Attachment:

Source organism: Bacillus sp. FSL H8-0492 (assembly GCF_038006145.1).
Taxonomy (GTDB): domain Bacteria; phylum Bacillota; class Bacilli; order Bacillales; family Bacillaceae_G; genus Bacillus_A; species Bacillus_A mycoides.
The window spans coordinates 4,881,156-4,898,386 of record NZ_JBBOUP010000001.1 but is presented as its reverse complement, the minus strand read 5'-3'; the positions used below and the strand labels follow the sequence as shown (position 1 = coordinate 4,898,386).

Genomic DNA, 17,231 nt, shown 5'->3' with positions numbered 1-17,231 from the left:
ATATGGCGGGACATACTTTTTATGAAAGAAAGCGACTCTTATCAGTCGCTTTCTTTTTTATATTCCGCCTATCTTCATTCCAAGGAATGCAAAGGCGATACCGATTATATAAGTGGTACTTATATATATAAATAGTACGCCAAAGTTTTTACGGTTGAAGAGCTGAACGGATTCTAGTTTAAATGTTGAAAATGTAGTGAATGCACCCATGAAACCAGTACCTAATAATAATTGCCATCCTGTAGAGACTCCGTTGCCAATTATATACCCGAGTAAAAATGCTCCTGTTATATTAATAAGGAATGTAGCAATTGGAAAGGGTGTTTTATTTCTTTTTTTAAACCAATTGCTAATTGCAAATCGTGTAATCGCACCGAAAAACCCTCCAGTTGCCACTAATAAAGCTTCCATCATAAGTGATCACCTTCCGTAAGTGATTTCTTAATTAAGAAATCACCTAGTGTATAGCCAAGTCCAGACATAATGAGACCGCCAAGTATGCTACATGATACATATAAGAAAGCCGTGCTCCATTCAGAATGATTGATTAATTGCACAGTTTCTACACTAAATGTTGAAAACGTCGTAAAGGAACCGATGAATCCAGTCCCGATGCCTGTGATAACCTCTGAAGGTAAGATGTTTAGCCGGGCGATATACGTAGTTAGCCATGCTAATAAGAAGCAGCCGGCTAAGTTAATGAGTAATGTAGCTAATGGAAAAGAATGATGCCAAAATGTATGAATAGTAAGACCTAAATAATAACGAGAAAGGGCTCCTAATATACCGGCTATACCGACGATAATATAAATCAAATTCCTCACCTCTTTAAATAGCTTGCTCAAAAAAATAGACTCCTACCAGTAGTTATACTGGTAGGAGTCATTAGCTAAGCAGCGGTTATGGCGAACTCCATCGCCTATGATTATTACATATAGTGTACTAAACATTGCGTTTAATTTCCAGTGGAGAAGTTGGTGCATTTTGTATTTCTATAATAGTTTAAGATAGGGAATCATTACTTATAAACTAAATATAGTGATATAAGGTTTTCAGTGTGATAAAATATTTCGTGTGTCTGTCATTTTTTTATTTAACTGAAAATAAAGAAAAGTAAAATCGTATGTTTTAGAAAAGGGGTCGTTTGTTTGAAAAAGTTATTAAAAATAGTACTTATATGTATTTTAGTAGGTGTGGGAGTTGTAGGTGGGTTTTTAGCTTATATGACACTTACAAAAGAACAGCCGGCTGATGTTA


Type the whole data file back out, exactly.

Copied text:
Source organism: Bacillus sp. FSL H8-0492 (assembly GCF_038006145.1).
Taxonomy (GTDB): domain Bacteria; phylum Bacillota; class Bacilli; order Bacillales; family Bacillaceae_G; genus Bacillus_A; species Bacillus_A mycoides.
The window spans coordinates 4,881,156-4,898,386 of record NZ_JBBOUP010000001.1 but is presented as its reverse complement, the minus strand read 5'-3'; the positions used below and the strand labels follow the sequence as shown (position 1 = coordinate 4,898,386).

Genomic DNA, 17,231 nt, shown 5'->3' with positions numbered 1-17,231 from the left:
ATATGGCGGGACATACTTTTTATGAAAGAAAGCGACTCTTATCAGTCGCTTTCTTTTTTATATTCCGCCTATCTTCATTCCAAGGAATGCAAAGGCGATACCGATTATATAAGTGGTACTTATATATATAAATAGTACGCCAAAGTTTTTACGGTTGAAGAGCTGAACGGATTCTAGTTTAAATGTTGAAAATGTAGTGAATGCACCCATGAAACCAGTACCTAATAATAATTGCCATCCTGTAGAGACTCCGTTGCCAATTATATACCCGAGTAAAAATGCTCCTGTTATATTAATAAGGAATGTAGCAATTGGAAAGGGTGTTTTATTTCTTTTTTTAAACCAATTGCTAATTGCAAATCGTGTAATCGCACCGAAAAACCCTCCAGTTGCCACTAATAAAGCTTCCATCATAAGTGATCACCTTCCGTAAGTGATTTCTTAATTAAGAAATCACCTAGTGTATAGCCAAGTCCAGACATAATGAGACCGCCAAGTATGCTACATGATACATATAAGAAAGCCGTGCTCCATTCAGAATGATTGATTAATTGCACAGTTTCTACACTAAATGTTGAAAACGTCGTAAAGGAACCGATGAATCCAGTCCCGATGCCTGTGATAACCTCTGAAGGTAAGATGTTTAGCCGGGCGATATACGTAGTTAGCCATGCTAATAAGAAGCAGCCGGCTAAGTTAATGAGTAATGTAGCTAATGGAAAAGAATGATGCCAAAATGTATGAATAGTAAGACCTAAATAATAACGAGAAAGGGCTCCTAATATACCGGCTATACCGACGATAATATAAATCAAATTCCTCACCTCTTTAAATAGCTTGCTCAAAAAAATAGACTCCTACCAGTAGTTATACTGGTAGGAGTCATTAGCTAAGCAGCGGTTATGGCGAACTCCATCGCCTATGATTATTACATATAGTGTACTAAACATTGCGTTTAATTTCCAGTGGAGAAGTTGGTGCATTTTGTATTTCTATAATAGTTTAAGATAGGGAATCATTACTTATAAACTAAATATAGTGATATAAGGTTTTCAGTGTGATAAAATATTTCGTGTGTCTGTCATTTTTTTATTTAACTGAAAATAAAGAAAAGTAAAATCGTATGTTTTAGAAAAGGGGTCGTTTGTTTGAAAAAGTTATTAAAAATAGTACTTATATGTATTTTAGTAGGTGTGGGAGTTGTAGGTGGGTTTTTAGCTTATATGACACTTACAAAAGAACAGCCGGCTGATGTTA